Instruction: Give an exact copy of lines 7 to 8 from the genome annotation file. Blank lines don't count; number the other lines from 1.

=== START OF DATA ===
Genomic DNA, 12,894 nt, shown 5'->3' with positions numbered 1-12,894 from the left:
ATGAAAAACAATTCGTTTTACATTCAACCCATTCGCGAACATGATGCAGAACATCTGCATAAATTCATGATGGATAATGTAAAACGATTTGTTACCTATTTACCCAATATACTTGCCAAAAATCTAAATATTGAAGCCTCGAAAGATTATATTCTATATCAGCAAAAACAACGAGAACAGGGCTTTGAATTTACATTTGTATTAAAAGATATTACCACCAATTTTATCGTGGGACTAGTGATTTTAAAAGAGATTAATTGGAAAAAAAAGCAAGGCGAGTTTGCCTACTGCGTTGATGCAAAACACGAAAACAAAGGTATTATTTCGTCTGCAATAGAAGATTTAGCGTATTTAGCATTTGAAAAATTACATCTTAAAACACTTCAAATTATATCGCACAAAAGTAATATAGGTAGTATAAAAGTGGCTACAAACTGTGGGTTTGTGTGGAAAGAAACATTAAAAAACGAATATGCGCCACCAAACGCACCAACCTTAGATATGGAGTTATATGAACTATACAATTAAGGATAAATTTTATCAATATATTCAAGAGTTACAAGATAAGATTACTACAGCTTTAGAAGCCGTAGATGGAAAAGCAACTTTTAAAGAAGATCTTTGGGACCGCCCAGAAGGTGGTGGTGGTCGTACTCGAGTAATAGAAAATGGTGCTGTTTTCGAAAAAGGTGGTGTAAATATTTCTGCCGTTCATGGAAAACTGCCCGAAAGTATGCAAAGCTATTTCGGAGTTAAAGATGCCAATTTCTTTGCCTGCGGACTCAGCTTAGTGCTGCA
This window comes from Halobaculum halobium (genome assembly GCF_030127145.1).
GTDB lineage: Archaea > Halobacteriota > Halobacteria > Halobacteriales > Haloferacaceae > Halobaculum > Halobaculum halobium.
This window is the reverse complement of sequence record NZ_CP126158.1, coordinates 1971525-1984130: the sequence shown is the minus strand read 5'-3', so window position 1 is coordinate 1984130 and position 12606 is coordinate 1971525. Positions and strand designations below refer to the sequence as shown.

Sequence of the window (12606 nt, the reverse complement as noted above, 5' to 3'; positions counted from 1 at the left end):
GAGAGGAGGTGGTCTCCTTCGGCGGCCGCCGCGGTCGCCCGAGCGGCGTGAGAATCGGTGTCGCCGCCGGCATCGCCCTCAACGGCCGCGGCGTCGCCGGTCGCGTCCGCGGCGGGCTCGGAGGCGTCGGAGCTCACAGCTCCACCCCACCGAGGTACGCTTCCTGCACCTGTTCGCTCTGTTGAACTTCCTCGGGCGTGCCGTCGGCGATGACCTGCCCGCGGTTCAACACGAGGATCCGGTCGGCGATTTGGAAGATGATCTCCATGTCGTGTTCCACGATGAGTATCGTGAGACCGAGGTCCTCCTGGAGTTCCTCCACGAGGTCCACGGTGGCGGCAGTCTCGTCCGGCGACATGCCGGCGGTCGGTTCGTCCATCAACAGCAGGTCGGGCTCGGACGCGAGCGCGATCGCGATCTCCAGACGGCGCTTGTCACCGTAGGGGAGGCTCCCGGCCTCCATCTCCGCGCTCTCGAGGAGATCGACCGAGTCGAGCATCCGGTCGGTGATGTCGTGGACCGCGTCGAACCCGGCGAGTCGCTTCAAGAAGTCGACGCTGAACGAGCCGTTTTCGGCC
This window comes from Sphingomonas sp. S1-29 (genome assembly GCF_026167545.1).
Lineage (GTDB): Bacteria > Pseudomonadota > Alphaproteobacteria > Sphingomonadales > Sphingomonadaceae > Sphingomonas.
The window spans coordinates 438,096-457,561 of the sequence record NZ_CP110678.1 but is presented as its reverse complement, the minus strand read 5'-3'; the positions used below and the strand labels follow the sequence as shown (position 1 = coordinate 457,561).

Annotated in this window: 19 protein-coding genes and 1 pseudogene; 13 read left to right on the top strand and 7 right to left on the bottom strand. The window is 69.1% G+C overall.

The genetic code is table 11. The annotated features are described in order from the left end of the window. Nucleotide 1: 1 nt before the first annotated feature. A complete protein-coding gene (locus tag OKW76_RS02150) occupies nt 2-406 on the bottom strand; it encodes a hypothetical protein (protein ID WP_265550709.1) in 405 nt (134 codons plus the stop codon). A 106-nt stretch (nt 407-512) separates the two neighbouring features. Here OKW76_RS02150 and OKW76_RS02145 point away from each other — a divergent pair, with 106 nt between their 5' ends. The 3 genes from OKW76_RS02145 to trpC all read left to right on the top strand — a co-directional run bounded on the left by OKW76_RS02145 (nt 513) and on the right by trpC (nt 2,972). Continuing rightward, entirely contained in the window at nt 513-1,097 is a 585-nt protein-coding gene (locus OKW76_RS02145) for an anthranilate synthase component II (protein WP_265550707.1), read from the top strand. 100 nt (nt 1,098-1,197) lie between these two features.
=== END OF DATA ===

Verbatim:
GAGAGGAGGTGGTCTCCTTCGGCGGCCGCCGCGGTCGCCCGAGCGGCGTGAGAATCGGTGTCGCCGCCGGCATCGCCCTCAACGGCCGCGGCGTCGCCGGTCGCGTCCGCGGCGGGCTCGGAGGCGTCGGAGCTCACAGCTCCACCCCACCGAGGTACGCTTCCTGCACCTGTTCGCTCTGTTGAACTTCCTCGGGCGTGCCGTCGGCGATGACCTGCCCGCGGTTCAACACGAGGATCCGGTCGGCGATTTGGAAGATGATCTCCATGTCGTGTTCCACGATGAGTATCGTGAGACCGAGGTCCTCCTGGAGTTCCTCCACGAGGTCCACGGTGGCGGCAGTCTCGTCCGGCGACATGCCGGCGGTCGGTTCGTCCATCAACAGCAGGTCGGGCTCGGACGCGAGCGCGATCGCGATCTCCAGACGGCGCTTGTCACCGTAGGGGAGGCTCCCGGCCTCCATCTCCGCGCTCTCGAGGAGATCGACCGAGTCGAGCATCCGGTCGGTGATGTCGTGGACCGCGTCGAACCCGGCGAGTCGCTTCAAGAAGTCGACGCTGAACGAGCCGTTTTCGGCC
This window comes from Sphingomonas sp. S1-29 (genome assembly GCF_026167545.1).